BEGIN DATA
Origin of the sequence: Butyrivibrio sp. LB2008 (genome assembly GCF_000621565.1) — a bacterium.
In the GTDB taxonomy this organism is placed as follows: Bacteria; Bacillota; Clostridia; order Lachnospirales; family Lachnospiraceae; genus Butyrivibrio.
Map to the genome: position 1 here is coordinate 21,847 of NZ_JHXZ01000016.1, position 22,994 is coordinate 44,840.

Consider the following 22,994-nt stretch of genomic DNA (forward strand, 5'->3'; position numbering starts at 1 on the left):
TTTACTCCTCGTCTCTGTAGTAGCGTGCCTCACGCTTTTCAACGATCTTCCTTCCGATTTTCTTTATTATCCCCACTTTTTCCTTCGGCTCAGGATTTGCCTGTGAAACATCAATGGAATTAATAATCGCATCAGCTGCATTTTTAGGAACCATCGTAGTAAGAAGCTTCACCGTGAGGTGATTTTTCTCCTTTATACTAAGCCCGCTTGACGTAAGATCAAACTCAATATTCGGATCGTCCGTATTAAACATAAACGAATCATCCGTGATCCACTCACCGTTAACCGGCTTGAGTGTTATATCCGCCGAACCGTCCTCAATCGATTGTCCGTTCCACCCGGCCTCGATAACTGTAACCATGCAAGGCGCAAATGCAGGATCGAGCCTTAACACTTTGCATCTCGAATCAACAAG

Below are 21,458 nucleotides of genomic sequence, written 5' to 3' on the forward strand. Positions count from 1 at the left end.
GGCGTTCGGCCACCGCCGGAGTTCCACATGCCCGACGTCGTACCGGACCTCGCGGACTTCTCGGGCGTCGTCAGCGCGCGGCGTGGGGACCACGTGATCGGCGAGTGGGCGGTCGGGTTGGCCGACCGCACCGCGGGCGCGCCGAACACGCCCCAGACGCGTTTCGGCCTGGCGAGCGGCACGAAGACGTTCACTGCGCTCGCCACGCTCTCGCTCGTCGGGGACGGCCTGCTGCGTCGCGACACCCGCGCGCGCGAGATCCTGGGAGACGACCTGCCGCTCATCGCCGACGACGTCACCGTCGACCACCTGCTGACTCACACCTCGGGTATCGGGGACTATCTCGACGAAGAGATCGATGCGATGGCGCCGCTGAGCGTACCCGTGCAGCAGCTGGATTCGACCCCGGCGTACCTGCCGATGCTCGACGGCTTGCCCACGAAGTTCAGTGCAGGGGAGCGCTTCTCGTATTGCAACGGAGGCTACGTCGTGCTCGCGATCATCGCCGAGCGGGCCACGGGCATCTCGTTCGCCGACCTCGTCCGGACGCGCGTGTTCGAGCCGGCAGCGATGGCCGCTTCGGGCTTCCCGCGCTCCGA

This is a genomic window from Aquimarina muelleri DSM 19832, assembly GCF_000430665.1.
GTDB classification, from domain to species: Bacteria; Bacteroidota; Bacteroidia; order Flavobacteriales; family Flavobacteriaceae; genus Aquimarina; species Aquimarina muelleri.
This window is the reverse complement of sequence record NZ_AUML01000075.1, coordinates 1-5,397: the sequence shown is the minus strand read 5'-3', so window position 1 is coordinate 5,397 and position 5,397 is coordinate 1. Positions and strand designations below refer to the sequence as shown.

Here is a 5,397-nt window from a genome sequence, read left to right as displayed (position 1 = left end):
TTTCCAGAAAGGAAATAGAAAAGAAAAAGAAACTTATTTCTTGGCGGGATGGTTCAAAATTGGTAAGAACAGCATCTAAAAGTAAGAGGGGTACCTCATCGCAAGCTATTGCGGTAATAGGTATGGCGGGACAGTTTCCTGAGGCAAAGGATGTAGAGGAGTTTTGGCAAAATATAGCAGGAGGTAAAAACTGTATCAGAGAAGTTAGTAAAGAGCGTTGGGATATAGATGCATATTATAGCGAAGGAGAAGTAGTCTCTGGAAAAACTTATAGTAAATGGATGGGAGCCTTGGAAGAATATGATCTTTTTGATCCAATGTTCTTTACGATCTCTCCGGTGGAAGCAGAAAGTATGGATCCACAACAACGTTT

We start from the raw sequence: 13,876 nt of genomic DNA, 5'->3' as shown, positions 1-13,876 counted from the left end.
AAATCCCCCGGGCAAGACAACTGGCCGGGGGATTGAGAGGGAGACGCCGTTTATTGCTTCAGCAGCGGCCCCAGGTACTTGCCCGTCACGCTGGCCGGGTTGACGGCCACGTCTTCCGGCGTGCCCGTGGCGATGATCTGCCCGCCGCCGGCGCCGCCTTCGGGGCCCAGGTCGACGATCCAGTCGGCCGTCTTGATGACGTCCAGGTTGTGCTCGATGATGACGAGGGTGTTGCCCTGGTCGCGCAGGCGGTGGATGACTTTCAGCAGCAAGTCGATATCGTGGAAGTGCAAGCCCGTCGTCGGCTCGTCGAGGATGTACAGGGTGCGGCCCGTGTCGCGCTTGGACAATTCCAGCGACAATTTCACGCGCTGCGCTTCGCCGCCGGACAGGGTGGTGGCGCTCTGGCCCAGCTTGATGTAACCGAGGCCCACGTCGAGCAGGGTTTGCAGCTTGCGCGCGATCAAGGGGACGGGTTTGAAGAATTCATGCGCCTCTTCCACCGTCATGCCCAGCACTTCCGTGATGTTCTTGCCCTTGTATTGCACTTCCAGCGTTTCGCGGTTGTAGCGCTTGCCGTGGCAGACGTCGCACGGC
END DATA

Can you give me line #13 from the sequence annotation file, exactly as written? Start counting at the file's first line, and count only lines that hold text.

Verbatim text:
We start from the raw sequence: 13,876 nt of genomic DNA, 5'->3' as shown, positions 1-13,876 counted from the left end.